Yes, you could say I’m obsessed with books. So, your description of your book collection both resonates with me (ah, a fellow collector) and makes me smile (isn’t she cute with her “bookshelves are almost full”?).

    I have a few of the titles you mentioned but haven’t read any of them. Hope that won’t make you second-guess our friendship. 🙂

    Liked by 1 person

    • Collector, yes!! That makes it feel more like a passionate cause, rather than an accumulation of uncompleted intentions…😉
      And though our friendship is new, it would take more than a few unread books to threaten this connection!

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      • Many of the books that I find inspiring also have a spiritual tone…such as Og Mandino’s “Greatest” series of books…Salesman, Secret, Miracle; anything John O’Donohue, but my favorite, “Anam Cara”; Paul Ferrini’s “Love Without Conditions”, Temple Grandin’s “Thinking in Pictures”, Hannah Hurnard’s “Hindsfeet in High Places”; Elizabeth Gilbert’s “Eat Pray Love”; Peter Jackson’s “The Lovely Bones”, Christopher Moore’s “Lamb – The Gospel According to Biff, Christ’s Childhood Pal” and my all-time classic favorite, Emily Bronte’s “Wuthering Heights”. I’m currently making my way through Wm. Paul Young’s “The Shack” and a book you suggested to me, Debbie Fords, “Dark Side of the Light Chasers”…to name a few 🙂

        Liked by 1 person

  2. Good ones, Cathy! I recently finished the Alchemist on Audible, as it was the favorite book of a blogger I admired who recently passed away due to a freak accident. (He was so much more than a blogger, but I don’t really know what else to call him. Either way, he was incredibly inspiring, and it surprised me that I was affected so deeply by his death. That prompted me to move the Alchemist up on the Audible list.) Here is one for your list: Everybody Matters by Bob Chapman. It’s on my shelf, and I hope to get it over the holidays. The byline is, “The Extraordinary Power of Caring for your People like Family.” Good stuff. 🙂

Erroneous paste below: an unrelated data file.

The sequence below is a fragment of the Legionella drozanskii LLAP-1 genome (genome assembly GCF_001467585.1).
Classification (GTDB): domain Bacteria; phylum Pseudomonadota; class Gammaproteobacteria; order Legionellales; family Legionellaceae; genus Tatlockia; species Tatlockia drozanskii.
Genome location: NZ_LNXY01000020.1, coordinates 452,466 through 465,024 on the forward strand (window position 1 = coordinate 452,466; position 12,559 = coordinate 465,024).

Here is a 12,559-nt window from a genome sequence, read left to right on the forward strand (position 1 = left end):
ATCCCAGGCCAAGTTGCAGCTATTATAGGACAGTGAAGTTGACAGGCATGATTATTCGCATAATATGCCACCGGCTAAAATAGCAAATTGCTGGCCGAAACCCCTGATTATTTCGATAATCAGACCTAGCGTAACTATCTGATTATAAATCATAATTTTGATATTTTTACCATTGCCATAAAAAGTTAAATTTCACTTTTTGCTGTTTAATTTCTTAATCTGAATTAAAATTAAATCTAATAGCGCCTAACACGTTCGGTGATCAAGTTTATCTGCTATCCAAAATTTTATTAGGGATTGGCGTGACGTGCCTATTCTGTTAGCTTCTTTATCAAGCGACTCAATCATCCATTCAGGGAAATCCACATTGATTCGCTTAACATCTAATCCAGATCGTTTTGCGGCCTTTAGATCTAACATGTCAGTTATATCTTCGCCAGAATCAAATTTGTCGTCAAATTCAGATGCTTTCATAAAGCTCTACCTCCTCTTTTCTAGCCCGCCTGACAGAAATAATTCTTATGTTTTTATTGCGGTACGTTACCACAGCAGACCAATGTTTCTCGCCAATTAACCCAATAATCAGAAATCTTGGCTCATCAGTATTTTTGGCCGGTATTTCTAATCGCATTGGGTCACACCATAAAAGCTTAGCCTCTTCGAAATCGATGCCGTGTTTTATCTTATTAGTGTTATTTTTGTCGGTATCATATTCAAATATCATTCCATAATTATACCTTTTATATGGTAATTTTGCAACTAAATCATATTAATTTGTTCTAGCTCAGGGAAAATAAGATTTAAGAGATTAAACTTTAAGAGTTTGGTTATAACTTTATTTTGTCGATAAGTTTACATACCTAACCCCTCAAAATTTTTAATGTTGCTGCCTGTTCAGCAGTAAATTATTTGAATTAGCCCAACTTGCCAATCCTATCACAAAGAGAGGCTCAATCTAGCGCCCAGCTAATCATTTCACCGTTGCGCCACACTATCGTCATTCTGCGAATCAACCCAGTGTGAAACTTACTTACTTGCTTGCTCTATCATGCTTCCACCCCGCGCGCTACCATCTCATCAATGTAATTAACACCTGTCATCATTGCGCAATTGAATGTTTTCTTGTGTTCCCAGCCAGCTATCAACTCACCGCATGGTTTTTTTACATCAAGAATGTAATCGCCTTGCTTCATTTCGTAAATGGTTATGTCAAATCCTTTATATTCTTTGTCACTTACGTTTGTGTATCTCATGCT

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    • Thanks, Lisa! Who was the blogger, is the blog still up? _Everybody Matters_ is indeed on my list, because Bob Chapman is one of the leaders that Simon Sinek holds up as walking the talk and succeeding in business while doing it! I will either listen to it on Audible or wait for the paperback–I don’t do hard cover books anymore, they are too heavy and take up too much space! ;P

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      • I believe that Simon Sinek’s FB page alerted me to Bob Chapman too. The blog is at liveyourlegend.net, and the author was Scott Dinsmore. It’s so much more than a blog, which is why I felt strange labeling him that way. I stumbled upon an interview between Scott Dinsmore and Simon Sinek earlier this year, not long after I discovered Start with Why, and was completely drawn into his work. I’m still so sad that he is gone, forever moved by his message. He was only 33.